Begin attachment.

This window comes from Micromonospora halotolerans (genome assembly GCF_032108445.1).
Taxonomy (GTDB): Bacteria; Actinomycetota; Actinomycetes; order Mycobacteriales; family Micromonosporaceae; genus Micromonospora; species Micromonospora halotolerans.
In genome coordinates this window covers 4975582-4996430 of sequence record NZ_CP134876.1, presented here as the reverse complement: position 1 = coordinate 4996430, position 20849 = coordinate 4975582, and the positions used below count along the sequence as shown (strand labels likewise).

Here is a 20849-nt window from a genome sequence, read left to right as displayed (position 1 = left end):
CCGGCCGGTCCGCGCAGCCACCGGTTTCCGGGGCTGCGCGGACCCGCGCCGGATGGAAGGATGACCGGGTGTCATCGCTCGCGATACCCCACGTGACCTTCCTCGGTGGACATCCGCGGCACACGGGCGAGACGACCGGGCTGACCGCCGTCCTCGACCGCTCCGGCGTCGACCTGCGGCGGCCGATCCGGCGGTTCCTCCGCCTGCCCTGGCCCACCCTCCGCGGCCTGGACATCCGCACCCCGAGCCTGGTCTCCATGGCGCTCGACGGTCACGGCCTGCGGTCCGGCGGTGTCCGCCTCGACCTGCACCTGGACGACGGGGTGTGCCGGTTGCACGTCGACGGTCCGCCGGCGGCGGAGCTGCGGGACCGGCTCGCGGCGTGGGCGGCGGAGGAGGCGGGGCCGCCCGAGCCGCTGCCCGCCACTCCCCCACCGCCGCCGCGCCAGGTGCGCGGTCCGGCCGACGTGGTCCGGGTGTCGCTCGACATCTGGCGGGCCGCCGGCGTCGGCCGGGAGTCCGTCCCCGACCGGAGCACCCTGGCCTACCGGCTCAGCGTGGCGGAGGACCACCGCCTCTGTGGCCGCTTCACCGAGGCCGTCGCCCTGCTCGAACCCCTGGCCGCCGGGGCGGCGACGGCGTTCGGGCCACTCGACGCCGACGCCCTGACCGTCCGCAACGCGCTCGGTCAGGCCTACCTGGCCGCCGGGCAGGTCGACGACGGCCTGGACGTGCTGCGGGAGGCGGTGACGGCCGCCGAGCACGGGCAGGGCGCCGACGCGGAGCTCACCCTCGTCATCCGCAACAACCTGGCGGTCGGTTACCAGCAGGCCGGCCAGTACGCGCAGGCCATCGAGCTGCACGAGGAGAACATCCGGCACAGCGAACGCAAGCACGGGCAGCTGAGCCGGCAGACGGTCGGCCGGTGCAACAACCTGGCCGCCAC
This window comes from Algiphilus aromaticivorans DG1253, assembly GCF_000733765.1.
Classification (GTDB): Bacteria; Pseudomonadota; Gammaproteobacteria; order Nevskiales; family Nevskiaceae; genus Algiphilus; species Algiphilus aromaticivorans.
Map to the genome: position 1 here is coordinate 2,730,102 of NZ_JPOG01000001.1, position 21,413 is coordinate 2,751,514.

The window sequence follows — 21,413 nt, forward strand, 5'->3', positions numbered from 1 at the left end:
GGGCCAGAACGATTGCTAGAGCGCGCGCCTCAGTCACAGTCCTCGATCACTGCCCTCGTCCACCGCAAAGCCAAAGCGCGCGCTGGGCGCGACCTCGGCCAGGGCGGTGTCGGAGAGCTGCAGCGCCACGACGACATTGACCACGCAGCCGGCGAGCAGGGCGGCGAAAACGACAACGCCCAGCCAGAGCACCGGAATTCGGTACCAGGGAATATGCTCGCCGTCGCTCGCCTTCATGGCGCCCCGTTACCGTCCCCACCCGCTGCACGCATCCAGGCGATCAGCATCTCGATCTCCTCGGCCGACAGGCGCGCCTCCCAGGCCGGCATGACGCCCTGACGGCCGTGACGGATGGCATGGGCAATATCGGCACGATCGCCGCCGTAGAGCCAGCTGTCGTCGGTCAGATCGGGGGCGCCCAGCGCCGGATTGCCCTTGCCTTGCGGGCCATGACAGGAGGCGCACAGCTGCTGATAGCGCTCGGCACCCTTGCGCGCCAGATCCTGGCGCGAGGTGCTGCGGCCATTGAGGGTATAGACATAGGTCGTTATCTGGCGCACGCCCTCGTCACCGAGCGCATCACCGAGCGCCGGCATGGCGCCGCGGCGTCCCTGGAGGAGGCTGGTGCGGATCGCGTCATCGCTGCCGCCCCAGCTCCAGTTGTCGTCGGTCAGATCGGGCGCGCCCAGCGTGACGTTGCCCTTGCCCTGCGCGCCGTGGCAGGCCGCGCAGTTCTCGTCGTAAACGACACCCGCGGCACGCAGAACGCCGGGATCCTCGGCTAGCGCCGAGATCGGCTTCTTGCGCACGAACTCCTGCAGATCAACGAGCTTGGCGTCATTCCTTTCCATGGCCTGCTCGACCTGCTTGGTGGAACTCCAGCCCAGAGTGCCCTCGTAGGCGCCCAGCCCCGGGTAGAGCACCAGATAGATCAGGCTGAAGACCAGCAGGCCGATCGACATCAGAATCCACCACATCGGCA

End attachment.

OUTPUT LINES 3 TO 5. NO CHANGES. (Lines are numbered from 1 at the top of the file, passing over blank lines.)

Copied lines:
In genome coordinates this window covers 4975582-4996430 of sequence record NZ_CP134876.1, presented here as the reverse complement: position 1 = coordinate 4996430, position 20849 = coordinate 4975582, and the positions used below count along the sequence as shown (strand labels likewise).

Here is a 20849-nt window from a genome sequence, read left to right as displayed (position 1 = left end):
CCGGCCGGTCCGCGCAGCCACCGGTTTCCGGGGCTGCGCGGACCCGCGCCGGATGGAAGGATGACCGGGTGTCATCGCTCGCGATACCCCACGTGACCTTCCTCGGTGGACATCCGCGGCACACGGGCGAGACGACCGGGCTGACCGCCGTCCTCGACCGCTCCGGCGTCGACCTGCGGCGGCCGATCCGGCGGTTCCTCCGCCTGCCCTGGCCCACCCTCCGCGGCCTGGACATCCGCACCCCGAGCCTGGTCTCCATGGCGCTCGACGGTCACGGCCTGCGGTCCGGCGGTGTCCGCCTCGACCTGCACCTGGACGACGGGGTGTGCCGGTTGCACGTCGACGGTCCGCCGGCGGCGGAGCTGCGGGACCGGCTCGCGGCGTGGGCGGCGGAGGAGGCGGGGCCGCCCGAGCCGCTGCCCGCCACTCCCCCACCGCCGCCGCGCCAGGTGCGCGGTCCGGCCGACGTGGTCCGGGTGTCGCTCGACATCTGGCGGGCCGCCGGCGTCGGCCGGGAGTCCGTCCCCGACCGGAGCACCCTGGCCTACCGGCTCAGCGTGGCGGAGGACCACCGCCTCTGTGGCCGCTTCACCGAGGCCGTCGCCCTGCTCGAACCCCTGGCCGCCGGGGCGGCGACGGCGTTCGGGCCACTCGACGCCGACGCCCTGACCGTCCGCAACGCGCTCGGTCAGGCCTACCTGGCCGCCGGGCAGGTCGACGACGGCCTGGACGTGCTGCGGGAGGCGGTGACGGCCGCCGAGCACGGGCAGGGCGCCGACGCGGAGCTCACCCTCGTCATCCGCAACAACCTGGCGGTCGGTTACCAGCAGGCCGGCCAGTACGCGCAGGCCATCGAGCTGCACGAGGAGAACATCCGGCACAGCGAACGCAAGCACGGGCAGCTGAGCCGGCAGACGGTCGGCCGGTGCAACAACCTGGCCGCCAC